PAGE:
Trans athlete trailblazers, the backlash, facts & figures & what’s next

August 6, 2023
What better start to the month than sharing this exclusive interview with activist and former Harvard athlete Schuyler Bailar. Our college sports newsletter team recently sat down with Bailar to discuss his experience as the first openly trans Division I (DI) swimmer.
Sports NewsSwimming
Trans athlete trailblazers, the backlash, facts & figures & what’s next

🏳️‍⚧️ The trailblazers

Trans athletes have been openly competing in the NCAA for years. Here are some of the out-and-proud folks who paved the way.

🏀 Kye Allums: A former George Washington women’s basketball guard, Allums became DI’s first openly trans athlete when he came out during his sophomore year in 2010. Post-grad, he became an activist for trans acceptance and has spoken intimately about his college experiences.

👟 CeCé Telfer: Telfer initially competed on the men’s track & field team at Franklin Pierce University. After she transitioned, in accordance with NCAA guidelines, she switched to the women’s team. In 2019, Telfer became the first trans person to win an NCAA title when she took the DII 400m hurdles crown. Today, she competes at the elite level — when she can.

🏊 Lia Thomas: Thomas’s 2022 national title in the 500-yard freestyle became a lightning rod for those debating trans athlete participation. Although her winning time was over nine seconds off Katie Ledecky’s collegiate record, Thomas was framed as a major threat to women’s swimming.

🏊 Schuyler Bailar: In 2015, Bailar was offered an opportunity to swim for either Harvard’s women’s or men’s team. In our interview, Bailar said, “When the men's coach offered me the spot…there was a bit of joy, but it was very quickly overpowered by my terror and my fear…So it took me a long time to really work through that.”

  • “The pivotal moment when I decided to swim for the men's team came when I realized that I'd actually already garnered a lot of success competing in the women's category, and it hadn't brought me what I was looking for, which was my own peace, my own happiness,” he continued.

🚨 The backlash


The NCAA’s original 2011 transgender inclusion policy, which was widely regarded as inclusive by trans activists, was updated in January 2022 to more closely reflect the International Olympic Committee's trans athlete guidelines.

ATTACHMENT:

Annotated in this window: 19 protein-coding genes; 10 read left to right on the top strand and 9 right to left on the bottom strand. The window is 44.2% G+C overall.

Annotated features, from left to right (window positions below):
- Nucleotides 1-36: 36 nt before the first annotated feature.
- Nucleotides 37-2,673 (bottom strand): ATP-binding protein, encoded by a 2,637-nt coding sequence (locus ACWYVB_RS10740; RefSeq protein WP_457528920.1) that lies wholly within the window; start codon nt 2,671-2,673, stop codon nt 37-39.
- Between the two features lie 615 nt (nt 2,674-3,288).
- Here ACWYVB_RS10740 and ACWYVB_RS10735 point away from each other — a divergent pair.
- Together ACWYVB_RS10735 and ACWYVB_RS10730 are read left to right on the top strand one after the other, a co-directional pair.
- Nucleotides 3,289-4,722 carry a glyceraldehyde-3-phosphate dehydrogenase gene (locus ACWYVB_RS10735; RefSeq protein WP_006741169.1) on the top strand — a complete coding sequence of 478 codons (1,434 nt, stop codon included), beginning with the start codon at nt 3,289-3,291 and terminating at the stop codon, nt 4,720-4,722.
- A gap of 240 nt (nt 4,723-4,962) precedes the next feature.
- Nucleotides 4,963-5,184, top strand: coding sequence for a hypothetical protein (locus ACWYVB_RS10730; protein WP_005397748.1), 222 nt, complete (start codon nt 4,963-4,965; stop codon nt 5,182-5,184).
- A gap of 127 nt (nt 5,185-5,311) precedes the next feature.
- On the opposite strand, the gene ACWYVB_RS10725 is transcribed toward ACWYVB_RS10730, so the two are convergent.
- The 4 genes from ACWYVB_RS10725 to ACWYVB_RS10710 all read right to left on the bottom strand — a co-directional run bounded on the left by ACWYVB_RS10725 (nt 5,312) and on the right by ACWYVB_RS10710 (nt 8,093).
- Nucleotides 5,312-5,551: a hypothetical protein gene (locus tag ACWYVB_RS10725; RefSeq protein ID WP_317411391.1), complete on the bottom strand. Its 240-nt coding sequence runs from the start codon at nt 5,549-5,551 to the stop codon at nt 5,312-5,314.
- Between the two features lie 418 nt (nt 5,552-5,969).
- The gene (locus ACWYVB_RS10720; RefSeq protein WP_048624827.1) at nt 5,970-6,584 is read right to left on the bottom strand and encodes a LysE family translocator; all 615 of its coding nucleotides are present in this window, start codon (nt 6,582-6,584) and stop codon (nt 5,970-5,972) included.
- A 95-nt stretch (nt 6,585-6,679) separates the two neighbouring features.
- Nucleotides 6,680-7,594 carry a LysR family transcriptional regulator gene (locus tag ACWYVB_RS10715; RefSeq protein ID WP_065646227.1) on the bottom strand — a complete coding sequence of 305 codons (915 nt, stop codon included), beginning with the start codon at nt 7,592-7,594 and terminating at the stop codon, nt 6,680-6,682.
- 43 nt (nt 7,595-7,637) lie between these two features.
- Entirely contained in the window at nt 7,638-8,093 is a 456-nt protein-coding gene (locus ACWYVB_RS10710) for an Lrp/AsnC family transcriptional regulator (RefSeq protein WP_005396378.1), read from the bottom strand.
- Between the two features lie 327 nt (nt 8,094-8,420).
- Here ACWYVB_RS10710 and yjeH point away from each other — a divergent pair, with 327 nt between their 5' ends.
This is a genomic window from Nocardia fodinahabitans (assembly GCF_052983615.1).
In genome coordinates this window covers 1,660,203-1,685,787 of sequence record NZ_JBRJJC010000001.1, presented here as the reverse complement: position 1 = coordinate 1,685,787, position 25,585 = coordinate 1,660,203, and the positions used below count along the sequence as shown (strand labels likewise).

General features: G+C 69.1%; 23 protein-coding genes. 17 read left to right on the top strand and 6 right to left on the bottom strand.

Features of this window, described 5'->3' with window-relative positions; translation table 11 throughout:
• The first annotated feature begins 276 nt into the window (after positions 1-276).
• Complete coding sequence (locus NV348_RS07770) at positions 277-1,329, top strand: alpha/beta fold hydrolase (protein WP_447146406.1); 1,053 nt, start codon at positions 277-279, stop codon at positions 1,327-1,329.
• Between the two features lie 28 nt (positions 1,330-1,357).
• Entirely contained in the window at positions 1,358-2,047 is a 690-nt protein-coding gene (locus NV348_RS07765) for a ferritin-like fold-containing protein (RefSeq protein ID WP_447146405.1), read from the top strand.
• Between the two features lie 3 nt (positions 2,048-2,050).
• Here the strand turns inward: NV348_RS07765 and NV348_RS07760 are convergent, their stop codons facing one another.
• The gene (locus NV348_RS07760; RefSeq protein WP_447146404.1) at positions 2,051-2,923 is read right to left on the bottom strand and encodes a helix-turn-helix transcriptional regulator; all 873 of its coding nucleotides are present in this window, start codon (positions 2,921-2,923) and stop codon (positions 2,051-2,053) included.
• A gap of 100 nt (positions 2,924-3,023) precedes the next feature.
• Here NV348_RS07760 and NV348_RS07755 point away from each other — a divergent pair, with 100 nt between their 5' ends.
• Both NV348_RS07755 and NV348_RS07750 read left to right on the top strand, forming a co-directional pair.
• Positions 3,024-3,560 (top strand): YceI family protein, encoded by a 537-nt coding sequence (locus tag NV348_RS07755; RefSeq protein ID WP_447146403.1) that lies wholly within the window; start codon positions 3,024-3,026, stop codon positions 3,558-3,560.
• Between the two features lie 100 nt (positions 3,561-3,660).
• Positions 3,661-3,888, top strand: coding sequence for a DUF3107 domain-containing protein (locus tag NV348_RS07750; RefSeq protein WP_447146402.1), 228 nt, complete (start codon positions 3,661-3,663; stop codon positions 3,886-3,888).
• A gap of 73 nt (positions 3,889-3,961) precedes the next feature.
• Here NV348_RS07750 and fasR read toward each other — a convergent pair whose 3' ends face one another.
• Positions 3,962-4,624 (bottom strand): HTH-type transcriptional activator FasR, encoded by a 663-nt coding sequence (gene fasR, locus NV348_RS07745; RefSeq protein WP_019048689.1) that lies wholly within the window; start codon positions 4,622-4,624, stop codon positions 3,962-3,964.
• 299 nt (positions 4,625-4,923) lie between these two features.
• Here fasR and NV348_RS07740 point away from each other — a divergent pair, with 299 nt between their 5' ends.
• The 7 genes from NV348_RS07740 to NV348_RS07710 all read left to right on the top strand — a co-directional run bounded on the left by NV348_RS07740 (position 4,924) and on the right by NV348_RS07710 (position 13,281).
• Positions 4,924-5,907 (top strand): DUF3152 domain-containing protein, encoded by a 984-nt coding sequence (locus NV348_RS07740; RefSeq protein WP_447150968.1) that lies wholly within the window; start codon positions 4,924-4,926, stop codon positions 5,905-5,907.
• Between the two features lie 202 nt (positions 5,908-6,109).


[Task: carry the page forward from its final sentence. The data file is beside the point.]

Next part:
• The problem? These guidelines require athletes to prove, usually via hormone testing, that they don’t have a “disproportionate advantage against their peers given the nature of each sport.”
  • Not only does this burden these athletes, but the new guidelines have no explicit protection against potentially invasive or harmful inspections or procedures. Decidedly not okay.

And it’s not just the NCAA where trans athletes are more and more restricted: Today, 16 states have enacted laws restricting trans college athletes from competing on teams reflecting their gender identity, and even more U.S. legislators and states have banned trans kids from authentic youth sports participation.

Why are lawmakers barring trans folks from competition? They claim it’s to protect women’s sports. Sure, Jan.


⚾ Picture-perfect Pichardo


Did you catch the exclusive interview with Brown University baseball player Olivia Pichardo in our college sports newsletter earlier this summer? She’s the first woman to make an NCAA Division I baseball roster and to play in a game at that level — and now you can own a piece of that history.

Topps, the OG baseball card company, is all-in on women in baseball, so collabed with nonprofit Baseball for All to celebrate to celebrate trailblazers in the game. One crown jewel? Pichardo’s card, dropping soon. Can’t wait.

📊 Facts & figures


What’s more concerning about anti-trans bigotry, says the aforementioned Bailar, “is the amount of misinformation that’s fueling them because it’s deeply effective to use manipulative tactics…. The lies are loud, and anti-trans rhetoric and bigotry-fueled rhetoric is very, very effective.”